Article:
On April 17 voters in the 32nd Ward went to the polls to choose between incumbent Ted Matlak and challenger Scott Waguespack in the aldermanic runoff election.

The very next day a zoning lawyer sent letters to Bucktown residents letting them know of a zoning-change proposal that, if passed by the City Council, would allow a developer to build an eight-story, 51-unit mixed-use condo complex with 248 parking spaces on the 1600 North block of Milwaukee, just north of the Coyote Building.  The condo complex would be one of the tallest buildings in the area and, as word spreads, residents are up in arms.

According to the notification sign posted at 1632 N. Milwaukee, the zoning-change application was filed on April 11, almost a full week before the election. Matlak ought to have known about it–as a matter of routine the zoning committee immediately notifies aldermen of proposals in their wards.

For his part, Michael Moran, cofounder of Preservation Chicago, doubts that the letter’s timing was coincidental. “I believe they purposefully waited until after the election,” says Moran. “If the zoning change surfaces before the election, it’s going to be a big issue and Matlak has to take a stand.”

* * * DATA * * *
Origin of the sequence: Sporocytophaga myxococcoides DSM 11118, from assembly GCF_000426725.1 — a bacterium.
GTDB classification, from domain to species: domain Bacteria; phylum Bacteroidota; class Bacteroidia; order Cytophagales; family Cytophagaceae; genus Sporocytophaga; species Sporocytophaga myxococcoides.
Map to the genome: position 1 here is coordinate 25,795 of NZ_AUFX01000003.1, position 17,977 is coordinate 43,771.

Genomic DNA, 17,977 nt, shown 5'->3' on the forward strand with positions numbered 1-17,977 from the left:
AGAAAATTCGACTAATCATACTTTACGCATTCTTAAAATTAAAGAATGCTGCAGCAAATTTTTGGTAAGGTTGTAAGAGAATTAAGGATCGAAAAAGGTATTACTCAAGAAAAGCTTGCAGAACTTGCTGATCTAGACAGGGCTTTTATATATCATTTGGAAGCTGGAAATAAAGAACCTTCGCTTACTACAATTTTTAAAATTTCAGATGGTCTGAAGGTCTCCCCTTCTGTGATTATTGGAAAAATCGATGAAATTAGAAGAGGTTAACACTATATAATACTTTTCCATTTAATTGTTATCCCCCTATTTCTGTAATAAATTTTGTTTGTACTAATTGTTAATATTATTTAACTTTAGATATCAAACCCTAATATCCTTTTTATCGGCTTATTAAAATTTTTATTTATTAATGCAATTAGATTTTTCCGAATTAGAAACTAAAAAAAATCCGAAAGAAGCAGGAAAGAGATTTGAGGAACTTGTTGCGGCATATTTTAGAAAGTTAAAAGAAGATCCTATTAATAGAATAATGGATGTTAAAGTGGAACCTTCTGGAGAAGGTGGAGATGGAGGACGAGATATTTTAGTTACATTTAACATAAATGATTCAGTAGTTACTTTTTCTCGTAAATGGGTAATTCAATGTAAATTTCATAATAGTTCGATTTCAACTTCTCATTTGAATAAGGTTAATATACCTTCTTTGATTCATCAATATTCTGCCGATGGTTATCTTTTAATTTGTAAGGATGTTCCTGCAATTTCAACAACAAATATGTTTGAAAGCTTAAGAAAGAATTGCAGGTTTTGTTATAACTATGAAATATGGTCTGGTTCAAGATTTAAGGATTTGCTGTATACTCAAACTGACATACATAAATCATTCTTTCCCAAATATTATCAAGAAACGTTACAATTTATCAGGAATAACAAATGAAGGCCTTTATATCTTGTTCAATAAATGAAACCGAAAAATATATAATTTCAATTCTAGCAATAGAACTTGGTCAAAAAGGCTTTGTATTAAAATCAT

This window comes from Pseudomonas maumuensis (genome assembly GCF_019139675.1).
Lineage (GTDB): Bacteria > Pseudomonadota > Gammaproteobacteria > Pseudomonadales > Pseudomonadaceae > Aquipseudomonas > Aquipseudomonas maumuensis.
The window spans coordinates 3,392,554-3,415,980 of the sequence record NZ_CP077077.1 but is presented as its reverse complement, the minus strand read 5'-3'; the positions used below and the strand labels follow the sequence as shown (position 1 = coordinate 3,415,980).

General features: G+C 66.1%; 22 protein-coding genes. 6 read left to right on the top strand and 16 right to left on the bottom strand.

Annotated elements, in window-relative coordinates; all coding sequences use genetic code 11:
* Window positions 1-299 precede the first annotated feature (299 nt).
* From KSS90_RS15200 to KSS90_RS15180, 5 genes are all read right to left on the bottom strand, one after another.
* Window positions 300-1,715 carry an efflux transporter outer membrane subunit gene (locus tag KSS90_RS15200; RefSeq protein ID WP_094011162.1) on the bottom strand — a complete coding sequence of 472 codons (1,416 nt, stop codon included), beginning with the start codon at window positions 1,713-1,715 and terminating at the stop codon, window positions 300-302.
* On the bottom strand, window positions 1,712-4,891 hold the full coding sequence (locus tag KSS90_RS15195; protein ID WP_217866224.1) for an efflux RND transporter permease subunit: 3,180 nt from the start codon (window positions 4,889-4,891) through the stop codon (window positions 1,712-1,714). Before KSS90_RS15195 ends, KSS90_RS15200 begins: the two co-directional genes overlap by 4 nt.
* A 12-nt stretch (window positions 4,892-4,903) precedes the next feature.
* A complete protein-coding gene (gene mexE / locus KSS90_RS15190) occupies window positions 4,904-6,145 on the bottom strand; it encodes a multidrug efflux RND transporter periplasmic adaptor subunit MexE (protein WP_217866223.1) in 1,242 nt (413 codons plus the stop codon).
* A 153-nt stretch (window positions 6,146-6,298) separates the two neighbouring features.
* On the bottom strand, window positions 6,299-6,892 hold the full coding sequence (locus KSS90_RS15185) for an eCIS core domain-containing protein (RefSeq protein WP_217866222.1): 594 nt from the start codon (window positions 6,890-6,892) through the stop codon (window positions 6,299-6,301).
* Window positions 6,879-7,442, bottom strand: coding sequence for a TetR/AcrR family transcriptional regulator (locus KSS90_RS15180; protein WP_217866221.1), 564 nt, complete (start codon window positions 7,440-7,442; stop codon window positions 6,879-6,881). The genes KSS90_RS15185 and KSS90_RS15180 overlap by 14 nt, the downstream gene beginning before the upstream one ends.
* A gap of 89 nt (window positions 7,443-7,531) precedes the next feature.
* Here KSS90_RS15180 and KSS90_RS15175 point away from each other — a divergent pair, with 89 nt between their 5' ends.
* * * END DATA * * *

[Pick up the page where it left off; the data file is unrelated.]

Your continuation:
One of the main reasons Matlak was even in a runoff was because voters were upset at him for not keeping them abreast of requested zoning changes until it was too late to mount an opposition, as happened with the Artful Dodger (PDF). If the announcement was indeed delayed purposely, it  wasn’t enough to help him: Matlak lost to Waguespack, with 49.26 percent of the vote to his 50.74 percent. 

The letter was signed by Frederick Agustin, a partner of in the law firm of James Banks, one of the most prominent zoning lawyers in town and the nephew of 36th Ward alderman William Banks, chair of the zoning committee. According to Agustin’s letter, the applicant is a company called 1600 North, Inc., located at 1000 N. Milwaukee.

Neither Matlak, his press spokeswoman, Rebekah Brooks, nor Agustin returned calls for comment.

Waguespack says he will ask alderman Banks to hold off on approving the change until the area’s two leading organizations, the Bucktown Community Organization and the Wicker Park Committee, get to hold public hearings about it. “I haven’t had a chance to see the proposed building; I just learned about it myself,” says Waguespack. “I’d hope they wouldn’t try to push it through.”

There’s at at least one council zoning committee and one full City Council meetings before Waguespack gets sworn in on May 21. After Matlack won, Waguespack told reporters “we took out the machine.” In the next few weeks, we’ll see if the machine gets in one last jab.